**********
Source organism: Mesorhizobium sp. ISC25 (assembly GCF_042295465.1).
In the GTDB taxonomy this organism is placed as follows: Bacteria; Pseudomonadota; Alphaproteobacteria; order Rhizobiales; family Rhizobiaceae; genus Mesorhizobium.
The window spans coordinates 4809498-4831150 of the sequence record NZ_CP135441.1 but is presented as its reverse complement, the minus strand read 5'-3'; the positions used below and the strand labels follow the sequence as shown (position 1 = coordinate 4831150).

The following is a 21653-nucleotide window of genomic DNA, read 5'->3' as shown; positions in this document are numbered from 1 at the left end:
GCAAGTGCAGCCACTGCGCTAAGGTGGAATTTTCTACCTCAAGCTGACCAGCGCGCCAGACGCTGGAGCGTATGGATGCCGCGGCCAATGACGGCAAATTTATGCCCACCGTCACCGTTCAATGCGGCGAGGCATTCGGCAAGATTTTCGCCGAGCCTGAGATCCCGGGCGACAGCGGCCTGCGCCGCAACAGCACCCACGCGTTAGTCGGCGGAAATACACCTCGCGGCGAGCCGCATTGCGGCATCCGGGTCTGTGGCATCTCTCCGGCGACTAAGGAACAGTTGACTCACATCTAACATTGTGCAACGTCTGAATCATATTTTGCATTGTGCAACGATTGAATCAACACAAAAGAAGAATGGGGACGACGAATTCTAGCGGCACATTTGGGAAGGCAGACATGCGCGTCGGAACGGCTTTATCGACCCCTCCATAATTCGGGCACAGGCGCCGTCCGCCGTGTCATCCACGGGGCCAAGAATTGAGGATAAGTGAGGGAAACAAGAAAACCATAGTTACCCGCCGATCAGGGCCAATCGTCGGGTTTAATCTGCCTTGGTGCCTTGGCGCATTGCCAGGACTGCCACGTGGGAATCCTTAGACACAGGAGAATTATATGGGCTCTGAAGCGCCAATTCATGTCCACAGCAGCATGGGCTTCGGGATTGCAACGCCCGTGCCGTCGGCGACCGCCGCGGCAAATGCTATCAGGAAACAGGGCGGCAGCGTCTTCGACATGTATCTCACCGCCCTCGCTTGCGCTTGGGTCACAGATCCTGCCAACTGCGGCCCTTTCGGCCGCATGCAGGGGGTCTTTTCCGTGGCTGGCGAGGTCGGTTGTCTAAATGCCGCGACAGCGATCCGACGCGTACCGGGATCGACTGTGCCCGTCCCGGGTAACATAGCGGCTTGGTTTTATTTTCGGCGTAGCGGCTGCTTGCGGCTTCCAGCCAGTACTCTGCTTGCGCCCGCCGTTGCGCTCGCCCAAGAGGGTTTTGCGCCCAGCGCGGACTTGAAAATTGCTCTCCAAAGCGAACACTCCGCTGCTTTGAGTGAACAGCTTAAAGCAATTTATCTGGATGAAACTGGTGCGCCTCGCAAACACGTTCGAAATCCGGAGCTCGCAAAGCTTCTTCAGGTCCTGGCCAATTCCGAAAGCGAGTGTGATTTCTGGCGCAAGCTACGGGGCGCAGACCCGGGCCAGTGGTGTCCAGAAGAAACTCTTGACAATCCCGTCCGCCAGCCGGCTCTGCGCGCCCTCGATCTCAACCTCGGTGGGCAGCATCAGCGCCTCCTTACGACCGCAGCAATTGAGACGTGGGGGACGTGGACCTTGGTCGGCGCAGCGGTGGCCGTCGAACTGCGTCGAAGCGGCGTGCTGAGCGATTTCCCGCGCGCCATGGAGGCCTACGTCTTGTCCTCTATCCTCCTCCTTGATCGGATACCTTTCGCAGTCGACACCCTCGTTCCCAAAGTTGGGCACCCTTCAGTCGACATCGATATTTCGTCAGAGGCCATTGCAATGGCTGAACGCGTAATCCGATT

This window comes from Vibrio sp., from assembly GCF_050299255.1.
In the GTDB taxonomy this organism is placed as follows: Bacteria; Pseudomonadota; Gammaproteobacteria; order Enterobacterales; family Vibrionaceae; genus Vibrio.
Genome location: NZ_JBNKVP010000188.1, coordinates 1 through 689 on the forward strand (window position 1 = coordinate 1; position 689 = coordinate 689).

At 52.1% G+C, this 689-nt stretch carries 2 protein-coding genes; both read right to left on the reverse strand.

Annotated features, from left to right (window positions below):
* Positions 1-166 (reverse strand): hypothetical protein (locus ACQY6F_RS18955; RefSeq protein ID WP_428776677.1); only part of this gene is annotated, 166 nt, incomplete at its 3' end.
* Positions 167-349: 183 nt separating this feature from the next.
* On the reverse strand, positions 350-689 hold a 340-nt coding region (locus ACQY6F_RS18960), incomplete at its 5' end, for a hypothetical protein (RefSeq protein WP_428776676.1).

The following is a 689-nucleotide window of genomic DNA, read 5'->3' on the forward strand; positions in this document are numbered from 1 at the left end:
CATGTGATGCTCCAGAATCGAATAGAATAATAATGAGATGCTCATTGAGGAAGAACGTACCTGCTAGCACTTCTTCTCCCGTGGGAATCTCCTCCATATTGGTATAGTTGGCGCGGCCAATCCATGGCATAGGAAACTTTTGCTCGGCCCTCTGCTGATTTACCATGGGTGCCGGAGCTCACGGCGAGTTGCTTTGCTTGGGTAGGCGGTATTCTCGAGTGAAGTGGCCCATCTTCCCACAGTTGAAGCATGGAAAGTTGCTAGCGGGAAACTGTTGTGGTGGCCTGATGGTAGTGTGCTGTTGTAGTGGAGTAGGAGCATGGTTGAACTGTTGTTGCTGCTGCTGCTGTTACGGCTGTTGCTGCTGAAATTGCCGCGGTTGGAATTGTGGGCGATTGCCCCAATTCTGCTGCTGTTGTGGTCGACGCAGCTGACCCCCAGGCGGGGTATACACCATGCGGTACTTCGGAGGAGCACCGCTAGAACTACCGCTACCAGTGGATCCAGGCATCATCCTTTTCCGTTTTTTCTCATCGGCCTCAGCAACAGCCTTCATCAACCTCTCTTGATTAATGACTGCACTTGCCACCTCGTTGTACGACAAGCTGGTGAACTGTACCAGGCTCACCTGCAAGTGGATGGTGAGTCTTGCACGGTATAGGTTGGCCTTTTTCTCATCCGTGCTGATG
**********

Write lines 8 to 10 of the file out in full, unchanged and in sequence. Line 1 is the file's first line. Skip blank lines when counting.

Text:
Genome location: NZ_JBNKVP010000188.1, coordinates 1 through 689 on the forward strand (window position 1 = coordinate 1; position 689 = coordinate 689).

At 52.1% G+C, this 689-nt stretch carries 2 protein-coding genes; both read right to left on the reverse strand.

Annotated features, from left to right (window positions below):